From a solid approval of all the issues in Sunday's referendum to higher beverage prices: find out what's going on today in Switzerland with The Local's short roundup of the news.

Today in Switzerland: A roundup of the latest news on Monday

The Swiss say ‘yes’ to three proposals in Sunday’s referendum

Voters in Switzerland have accepted all three of the Federal Council’s proposals, rejecting, at the same time, opponents’ arguments.

The law making organ donation opt out across the country was approved by 60.20 percent, providing more money and staff to controversial EU border protection agency Frontex passed with 71.48 percent, and Lex Netflix – which makes streaming services pay a percentage fee to support Swiss filmmaking – passed with 58.42 percent.

READ MORE: Swiss back ‘Netflix’ law and steer clear of ‘Frontexit’

Read about the reactions in Switzerland to the vote results in our article to be published later today.

Price of beverages is soaring in Switzerland

Another popular product is becoming more expensive: non-alcoholic beverages.

“The price of PET [bottle] is skyrocketing, and with it that of mineral water and soft drinks”, according to a report in 20 Minuten.

“And there is a risk of further price increases.”

For instance, prices per litre of mineral water are now 5 to 10 cents higher, depending on the retailer. 

Of the four major retailers that the newspaper surveyed — Migros, Coop, Aldi and Lidl — only Coop has not yet increased the price of beverages, although its spokesperson conceded the company “cannot currently rule out price adjustments,” due to higher cost of raw materials, the shortage of packaging material, and the increased transport and energy costs.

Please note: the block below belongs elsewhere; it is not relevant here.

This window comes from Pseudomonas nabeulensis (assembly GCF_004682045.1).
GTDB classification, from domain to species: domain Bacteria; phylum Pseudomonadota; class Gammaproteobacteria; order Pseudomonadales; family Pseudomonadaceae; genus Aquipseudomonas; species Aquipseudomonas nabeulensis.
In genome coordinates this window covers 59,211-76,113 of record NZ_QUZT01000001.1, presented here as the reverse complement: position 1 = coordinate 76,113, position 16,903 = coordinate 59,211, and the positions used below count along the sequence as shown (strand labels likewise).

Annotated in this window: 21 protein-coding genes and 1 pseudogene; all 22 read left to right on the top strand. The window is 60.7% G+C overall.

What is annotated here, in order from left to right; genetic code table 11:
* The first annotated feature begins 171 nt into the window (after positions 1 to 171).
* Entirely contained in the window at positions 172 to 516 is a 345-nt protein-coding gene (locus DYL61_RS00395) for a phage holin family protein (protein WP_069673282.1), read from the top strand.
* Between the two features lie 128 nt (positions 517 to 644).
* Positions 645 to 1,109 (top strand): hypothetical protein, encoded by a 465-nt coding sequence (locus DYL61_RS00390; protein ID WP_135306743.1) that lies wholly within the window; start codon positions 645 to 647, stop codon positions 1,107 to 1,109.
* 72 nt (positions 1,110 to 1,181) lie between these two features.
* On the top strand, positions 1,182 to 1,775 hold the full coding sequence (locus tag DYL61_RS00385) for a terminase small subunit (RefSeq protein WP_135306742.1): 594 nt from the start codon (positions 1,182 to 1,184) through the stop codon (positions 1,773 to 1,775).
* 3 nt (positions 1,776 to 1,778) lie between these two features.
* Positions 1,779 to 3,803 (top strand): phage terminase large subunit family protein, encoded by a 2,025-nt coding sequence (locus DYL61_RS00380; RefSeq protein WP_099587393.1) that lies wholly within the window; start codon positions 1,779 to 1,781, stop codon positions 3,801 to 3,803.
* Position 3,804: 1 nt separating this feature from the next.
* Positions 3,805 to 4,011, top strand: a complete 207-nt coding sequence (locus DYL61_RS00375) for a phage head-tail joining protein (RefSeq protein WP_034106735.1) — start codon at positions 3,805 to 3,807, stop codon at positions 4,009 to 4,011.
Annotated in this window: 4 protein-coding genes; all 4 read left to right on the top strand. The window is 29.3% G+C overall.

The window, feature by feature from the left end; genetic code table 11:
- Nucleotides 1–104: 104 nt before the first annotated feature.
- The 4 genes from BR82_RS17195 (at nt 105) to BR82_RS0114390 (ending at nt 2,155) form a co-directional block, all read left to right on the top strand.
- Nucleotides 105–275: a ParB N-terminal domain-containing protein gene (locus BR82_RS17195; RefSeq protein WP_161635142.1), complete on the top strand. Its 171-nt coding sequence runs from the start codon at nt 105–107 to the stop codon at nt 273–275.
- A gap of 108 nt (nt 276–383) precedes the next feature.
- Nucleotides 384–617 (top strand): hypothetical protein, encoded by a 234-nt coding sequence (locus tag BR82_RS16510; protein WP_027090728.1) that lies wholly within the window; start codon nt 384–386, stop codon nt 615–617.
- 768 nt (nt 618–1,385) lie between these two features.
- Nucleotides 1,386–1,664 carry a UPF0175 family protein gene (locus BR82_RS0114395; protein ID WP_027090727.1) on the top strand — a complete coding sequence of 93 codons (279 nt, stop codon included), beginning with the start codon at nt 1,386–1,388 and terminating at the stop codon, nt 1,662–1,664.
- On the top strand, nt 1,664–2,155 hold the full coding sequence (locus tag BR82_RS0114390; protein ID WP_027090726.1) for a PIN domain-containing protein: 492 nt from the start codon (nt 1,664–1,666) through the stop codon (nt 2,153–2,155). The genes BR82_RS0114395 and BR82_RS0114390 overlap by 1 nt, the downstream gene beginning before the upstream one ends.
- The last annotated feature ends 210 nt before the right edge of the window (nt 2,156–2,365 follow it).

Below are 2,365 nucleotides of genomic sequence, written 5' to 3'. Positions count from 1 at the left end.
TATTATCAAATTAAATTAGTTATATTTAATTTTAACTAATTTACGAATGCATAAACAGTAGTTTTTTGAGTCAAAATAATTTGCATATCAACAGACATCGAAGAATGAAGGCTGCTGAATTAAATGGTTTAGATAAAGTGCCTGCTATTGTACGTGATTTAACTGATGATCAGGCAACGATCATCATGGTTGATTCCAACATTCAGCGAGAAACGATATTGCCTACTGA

Beverages have joined a growing list of other everyday products whose prices have increased due to inflation and war in Ukraine.

READ MORE: Seven products that are becoming more expensive in Switzerland

Migros gets tough on “unscrupulous” customers

Due to a growing number of shoplifters, some self-service Migros stores in Zurich are installing special barriers allowing only those who pay for their purchases to exit the store.

Customers who pay at self-checkout terminals must now scan the QR code of their receipt to open a barrier and leave with their purchases.

This is a rather drastic measure, “as Migros and Coop have so far relied on individual responsibility and random checks”, according to Tagblatt newspaper.

Russians critical of the Putin regime want to remain in Switzerland

A number of Russian women in Switzerland, who have criticised the war on social media and are therefore afraid of repercussions from the Kremlin, are asking the Federal Council to grant them asylum.

“I can understand that these women are concerned,” said Ulrich Schmid, Professor of Russian Culture and Society at the University of St. Gallen. “It is possible that the Russian secret service reports on people who are critical of the war”.

Should Russian deserters and opponents of the war get asylum in Switzerland? MPs’ views diverge.

For a Green MP Balthasar Glättli, Switzerland should grant these war objectors humanitarian visas.

However, according to Thomas Aeschi from the Swiss People’s Party (SVP), “Switzerland should treat all asylum seekers equally”, pointing out there are many people in other countries “who are also threatened”.

According to the State Secretariat for Migration (SEM), Russians who remain in Switzerland can apply to their canton of residence to extend their existing residence permit. “It will be checked whether they meet the legal requirements for this”, SEM said.

READ MORE: Reader question: Do Russians now have to leave Switzerland?

If you have any questions about life in Switzerland, ideas for articles or news tips for The Local, please get in touch with us at [email protected]